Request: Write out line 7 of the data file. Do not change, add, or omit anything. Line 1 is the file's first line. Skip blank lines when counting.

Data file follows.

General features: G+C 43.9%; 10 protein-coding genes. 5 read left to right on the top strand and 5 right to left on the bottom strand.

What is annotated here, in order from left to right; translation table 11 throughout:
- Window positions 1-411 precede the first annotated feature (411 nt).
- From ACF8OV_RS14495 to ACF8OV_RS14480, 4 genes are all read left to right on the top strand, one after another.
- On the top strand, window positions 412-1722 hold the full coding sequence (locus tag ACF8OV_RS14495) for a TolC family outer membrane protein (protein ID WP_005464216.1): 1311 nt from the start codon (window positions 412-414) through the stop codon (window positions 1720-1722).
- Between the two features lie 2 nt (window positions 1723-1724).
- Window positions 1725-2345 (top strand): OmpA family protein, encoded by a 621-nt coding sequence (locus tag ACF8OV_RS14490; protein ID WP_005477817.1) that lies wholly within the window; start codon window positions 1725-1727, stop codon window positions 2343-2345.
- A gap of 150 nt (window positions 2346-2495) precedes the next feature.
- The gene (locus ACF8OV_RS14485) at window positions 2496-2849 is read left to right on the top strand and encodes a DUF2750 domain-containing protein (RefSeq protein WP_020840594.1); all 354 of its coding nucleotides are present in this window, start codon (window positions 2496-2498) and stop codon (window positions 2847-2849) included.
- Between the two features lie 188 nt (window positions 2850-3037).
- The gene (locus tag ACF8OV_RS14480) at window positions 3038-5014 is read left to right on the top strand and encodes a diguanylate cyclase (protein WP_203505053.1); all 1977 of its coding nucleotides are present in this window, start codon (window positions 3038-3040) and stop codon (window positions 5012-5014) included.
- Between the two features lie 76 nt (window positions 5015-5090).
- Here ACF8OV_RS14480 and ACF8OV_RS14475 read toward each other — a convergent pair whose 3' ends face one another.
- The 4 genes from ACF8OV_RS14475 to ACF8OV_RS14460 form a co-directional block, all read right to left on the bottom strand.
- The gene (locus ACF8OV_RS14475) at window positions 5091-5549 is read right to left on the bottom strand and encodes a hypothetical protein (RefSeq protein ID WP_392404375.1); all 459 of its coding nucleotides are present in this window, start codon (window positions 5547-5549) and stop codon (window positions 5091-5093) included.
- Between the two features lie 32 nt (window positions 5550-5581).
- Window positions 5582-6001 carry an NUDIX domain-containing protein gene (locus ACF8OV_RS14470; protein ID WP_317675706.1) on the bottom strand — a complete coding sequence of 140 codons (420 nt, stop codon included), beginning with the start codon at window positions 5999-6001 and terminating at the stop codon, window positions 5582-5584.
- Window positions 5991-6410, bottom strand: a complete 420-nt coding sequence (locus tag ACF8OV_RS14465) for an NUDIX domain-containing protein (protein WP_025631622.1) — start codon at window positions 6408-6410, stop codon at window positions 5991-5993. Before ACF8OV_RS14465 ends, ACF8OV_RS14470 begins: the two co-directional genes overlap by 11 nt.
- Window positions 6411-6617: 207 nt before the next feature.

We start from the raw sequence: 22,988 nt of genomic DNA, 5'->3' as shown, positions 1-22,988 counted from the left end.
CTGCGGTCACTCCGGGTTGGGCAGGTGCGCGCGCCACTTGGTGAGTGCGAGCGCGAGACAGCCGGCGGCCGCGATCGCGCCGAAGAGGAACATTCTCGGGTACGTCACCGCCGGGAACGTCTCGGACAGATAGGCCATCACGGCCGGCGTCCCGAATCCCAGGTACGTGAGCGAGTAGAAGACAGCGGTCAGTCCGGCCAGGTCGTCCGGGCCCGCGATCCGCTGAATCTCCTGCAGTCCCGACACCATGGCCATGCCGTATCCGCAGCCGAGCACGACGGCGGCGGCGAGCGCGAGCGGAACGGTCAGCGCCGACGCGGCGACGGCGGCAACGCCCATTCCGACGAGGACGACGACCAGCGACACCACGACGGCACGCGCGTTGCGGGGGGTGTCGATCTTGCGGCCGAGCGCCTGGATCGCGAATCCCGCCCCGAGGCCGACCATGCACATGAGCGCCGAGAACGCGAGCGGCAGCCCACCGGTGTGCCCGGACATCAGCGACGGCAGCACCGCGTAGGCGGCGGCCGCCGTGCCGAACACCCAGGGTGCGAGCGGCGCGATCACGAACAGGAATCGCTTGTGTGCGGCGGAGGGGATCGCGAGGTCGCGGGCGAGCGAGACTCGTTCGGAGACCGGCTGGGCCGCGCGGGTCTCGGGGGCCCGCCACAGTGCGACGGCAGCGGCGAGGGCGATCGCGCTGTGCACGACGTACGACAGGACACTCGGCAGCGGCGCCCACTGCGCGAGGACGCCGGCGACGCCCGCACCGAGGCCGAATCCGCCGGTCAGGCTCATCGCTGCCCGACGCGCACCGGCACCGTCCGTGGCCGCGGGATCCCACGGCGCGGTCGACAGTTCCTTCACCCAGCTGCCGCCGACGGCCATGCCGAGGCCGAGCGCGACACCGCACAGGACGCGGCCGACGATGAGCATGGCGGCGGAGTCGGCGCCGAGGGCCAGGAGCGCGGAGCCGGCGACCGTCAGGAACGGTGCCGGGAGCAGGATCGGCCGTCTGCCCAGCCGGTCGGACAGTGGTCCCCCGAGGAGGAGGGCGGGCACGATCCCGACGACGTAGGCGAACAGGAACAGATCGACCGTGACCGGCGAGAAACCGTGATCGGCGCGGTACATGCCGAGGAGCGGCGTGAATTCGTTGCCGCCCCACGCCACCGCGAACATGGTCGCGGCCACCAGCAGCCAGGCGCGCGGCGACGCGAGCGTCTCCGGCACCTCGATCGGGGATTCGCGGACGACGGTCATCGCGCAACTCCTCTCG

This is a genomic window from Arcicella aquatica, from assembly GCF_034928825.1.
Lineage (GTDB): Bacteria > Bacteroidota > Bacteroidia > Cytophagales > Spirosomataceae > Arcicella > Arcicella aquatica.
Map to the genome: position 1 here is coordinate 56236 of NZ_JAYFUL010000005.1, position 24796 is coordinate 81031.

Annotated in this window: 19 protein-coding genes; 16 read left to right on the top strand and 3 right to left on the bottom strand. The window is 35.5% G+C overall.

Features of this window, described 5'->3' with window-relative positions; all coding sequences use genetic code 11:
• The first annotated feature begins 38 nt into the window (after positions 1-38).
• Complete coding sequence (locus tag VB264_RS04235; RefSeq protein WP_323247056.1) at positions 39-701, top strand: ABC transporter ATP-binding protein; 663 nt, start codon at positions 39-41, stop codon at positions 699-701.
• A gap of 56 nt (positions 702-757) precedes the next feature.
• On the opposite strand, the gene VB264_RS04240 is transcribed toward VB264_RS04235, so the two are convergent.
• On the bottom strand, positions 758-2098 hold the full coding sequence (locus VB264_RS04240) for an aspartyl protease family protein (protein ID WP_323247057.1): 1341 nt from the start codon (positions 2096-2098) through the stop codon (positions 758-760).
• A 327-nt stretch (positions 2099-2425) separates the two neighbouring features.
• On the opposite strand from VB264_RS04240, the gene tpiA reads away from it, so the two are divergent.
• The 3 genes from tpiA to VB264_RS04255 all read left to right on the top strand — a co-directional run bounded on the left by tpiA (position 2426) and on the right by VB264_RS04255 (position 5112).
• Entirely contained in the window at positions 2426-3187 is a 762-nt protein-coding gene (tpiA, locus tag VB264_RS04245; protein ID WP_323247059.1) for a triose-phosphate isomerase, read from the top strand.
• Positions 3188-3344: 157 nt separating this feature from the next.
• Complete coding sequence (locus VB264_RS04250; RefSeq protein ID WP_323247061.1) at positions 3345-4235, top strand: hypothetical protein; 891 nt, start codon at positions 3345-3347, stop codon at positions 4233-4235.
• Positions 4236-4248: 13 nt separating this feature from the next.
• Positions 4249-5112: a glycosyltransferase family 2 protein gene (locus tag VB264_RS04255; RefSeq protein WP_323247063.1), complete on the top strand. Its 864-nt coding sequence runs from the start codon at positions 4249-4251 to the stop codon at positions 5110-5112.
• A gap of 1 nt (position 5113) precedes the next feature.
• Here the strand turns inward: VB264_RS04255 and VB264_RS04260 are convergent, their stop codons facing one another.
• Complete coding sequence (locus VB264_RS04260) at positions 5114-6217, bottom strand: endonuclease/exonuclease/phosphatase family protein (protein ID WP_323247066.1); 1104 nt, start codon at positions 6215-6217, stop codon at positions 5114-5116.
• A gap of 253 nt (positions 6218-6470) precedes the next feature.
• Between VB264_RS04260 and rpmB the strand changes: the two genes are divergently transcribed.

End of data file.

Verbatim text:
- Window positions 1725-2345 (top strand): OmpA family protein, encoded by a 621-nt coding sequence (locus tag ACF8OV_RS14490; protein ID WP_005477817.1) that lies wholly within the window; start codon window positions 1725-1727, stop codon window positions 2343-2345.